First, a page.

by Alan Nance

Business imperatives and the tech time bomb

Oct 25, 2017
Digital TransformationIT Leadership

Many transformational programs in enterprise IT are no more than shiny objects sitting on a veneer layer that masks the unsustainable, expensive legacy they depend on.

Imagine your organization as an hourglass, where the business is the globe on the top, and the technology team is the globe that sits below.

In an hourglass, sand flows from top to bottom until empty, and when turned around, the sand flows the other way, again passing through a small neck, that neck is the only view from each sand globe to the other. Depending on your perspective sand is either rushing towards you or speeding away from you.

For many organizations, that nexus is clogged. Think of the sand as money, the flow from the business globe to the technology globe these days is slowing and in some cases drying up altogether. Why? Partially because the business for many years has only seen an outflow of sand with minimum to no return when the globes are reversed, and partly because the money to fund new initiatives is drying up overall.

The truth is that most technology programs are not helping to meet business imperatives. Often times the technology ROI is an equation that exists solely in the lower globe, it will do little to achieve a real business imperative.

Unfortunately, this is made worse when business leadership is ambivalent towards technology. The involvement business leaders have varies by company, industry, and country, but overall boards have been happy to tolerate underperforming, autonomous technology departments for years.

Dr. Ken van Ierlant, a founding father of digital platforms theory, explains why this phenomenon is coming to an end. It is not because the conversations between IT and business are finally getting better and we are on the road to a real business-IT partnerships but because new business imperatives mean that the board can no longer accept or indeed fund traditional enterprise IT. Enterprise IT has always been a thing of the past, it is not necessarily a thing of the future.

Which business imperatives are not passing through the nexus of the hourglass?

1. Addressing real disruption

The boards have seen with their own eyes how a conceptual story about digital disruption has become very real. Many enterprises have seen their market valuations under siege as Amazon, Google and a whole raft of innovative start-ups have moved into their territory. The risk of doing nothing is now more significant than the risk of doing something.

2. Combating consumerization that erodes scale advantages

As connected consumers are courted by new entrants to consume select services in new ways, many enterprises are seeing that their traditional scale systems, once the motor for success, are now under siege. In 2017, the value of an expensive proprietary global distribution network, a network of vast warehouses, or having more branches than anyone else is questionable. So, where does the actual value of your brand sit?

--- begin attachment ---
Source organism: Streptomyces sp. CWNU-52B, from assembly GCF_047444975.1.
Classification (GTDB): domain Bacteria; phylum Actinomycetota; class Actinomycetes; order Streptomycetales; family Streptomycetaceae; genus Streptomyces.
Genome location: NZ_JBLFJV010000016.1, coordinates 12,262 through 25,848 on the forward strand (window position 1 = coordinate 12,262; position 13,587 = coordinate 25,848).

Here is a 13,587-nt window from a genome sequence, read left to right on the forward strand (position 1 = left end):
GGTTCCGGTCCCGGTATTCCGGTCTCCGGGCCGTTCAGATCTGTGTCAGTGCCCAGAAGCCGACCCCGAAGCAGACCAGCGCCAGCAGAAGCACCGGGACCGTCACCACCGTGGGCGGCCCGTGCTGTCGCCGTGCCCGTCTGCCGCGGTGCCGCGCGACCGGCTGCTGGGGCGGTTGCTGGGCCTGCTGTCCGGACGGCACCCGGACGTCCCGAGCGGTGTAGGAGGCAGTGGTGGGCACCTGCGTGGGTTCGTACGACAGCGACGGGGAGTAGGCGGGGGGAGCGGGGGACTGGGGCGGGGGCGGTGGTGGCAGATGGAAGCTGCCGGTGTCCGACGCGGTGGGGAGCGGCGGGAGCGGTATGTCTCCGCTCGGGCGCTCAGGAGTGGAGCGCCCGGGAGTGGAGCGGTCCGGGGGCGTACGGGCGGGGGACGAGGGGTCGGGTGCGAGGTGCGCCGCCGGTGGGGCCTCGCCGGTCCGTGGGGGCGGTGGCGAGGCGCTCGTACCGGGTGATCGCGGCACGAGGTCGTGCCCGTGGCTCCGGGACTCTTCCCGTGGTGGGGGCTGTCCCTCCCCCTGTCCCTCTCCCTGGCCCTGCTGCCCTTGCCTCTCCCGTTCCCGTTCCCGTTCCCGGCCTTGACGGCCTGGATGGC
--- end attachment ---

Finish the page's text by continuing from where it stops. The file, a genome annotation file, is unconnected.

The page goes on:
3. Creating market cap through Intangible Digital Assets (IDA)

Once upon a time, valuations were based on multiples of revenue. The first multiple was revenue from product sales, then a new multiple came for revenue from services, today it is mostly about a multiple attached to software, but soon, the real value drivers will be predominantly Intangible Digital Assets. Assets that are recorded as intangible on your balance sheet, yet generate income through simultaneous transactions at scale. What are your Intangible Digital Assets?

4. Slaying the 500Lb gorilla of financial imperatives

Boards have maxed out their ability to execute smart cost savings to camouflage falling profits. Offshore arbitrage and outsourcing have had their best day as an antidote to flagging ROCE and RONA and anemic growth. As Dr. Ken van Ierlant explains, ‘In a services economy, where most of us live, you can’t Capex your way out of misery.’ Capex has become CrapEx when it comes to technology. CrapEx is a somewhat crude term introduced by Andrew Flint that perfectly describes how business regards the investments in technology. You need only look at the amount of money allocated to technology-debt buckets to understand how serious this problem is in large enterprises. Since Gartner first raised this in 2011, technology debt has probably passed the $1 trillion mark globally. I personally know of a major bank with over $600 million of technology debt.

The essential question that the board and business leaders are loading into their sand globe is, what contribution is enterprise technology making to solve these four imperatives, (disruption, consumerization, IDA, financial cost/income constraints?)

When you open the kimono of most digital transformation programs, you will find they miss any fundamental impact on these imperatives. Many transformational programs in enterprise IT are no more than shiny objects sitting on a veneer layer that masks the unsustainable, expensive legacy they depend on. Even with initiatives for Agile, DevOps, and Cloud; nothing substantial has changed: 85% of IT spend is still non-differentiating for the corporation; Capex is still wasted on non-performing assets, data continues to be locked into applications, legacy is almost always a spaghetti sitting under a layer of omnichannel and APIs. That is why, the run budget always trumps the change budget, driving cost/income ratios up.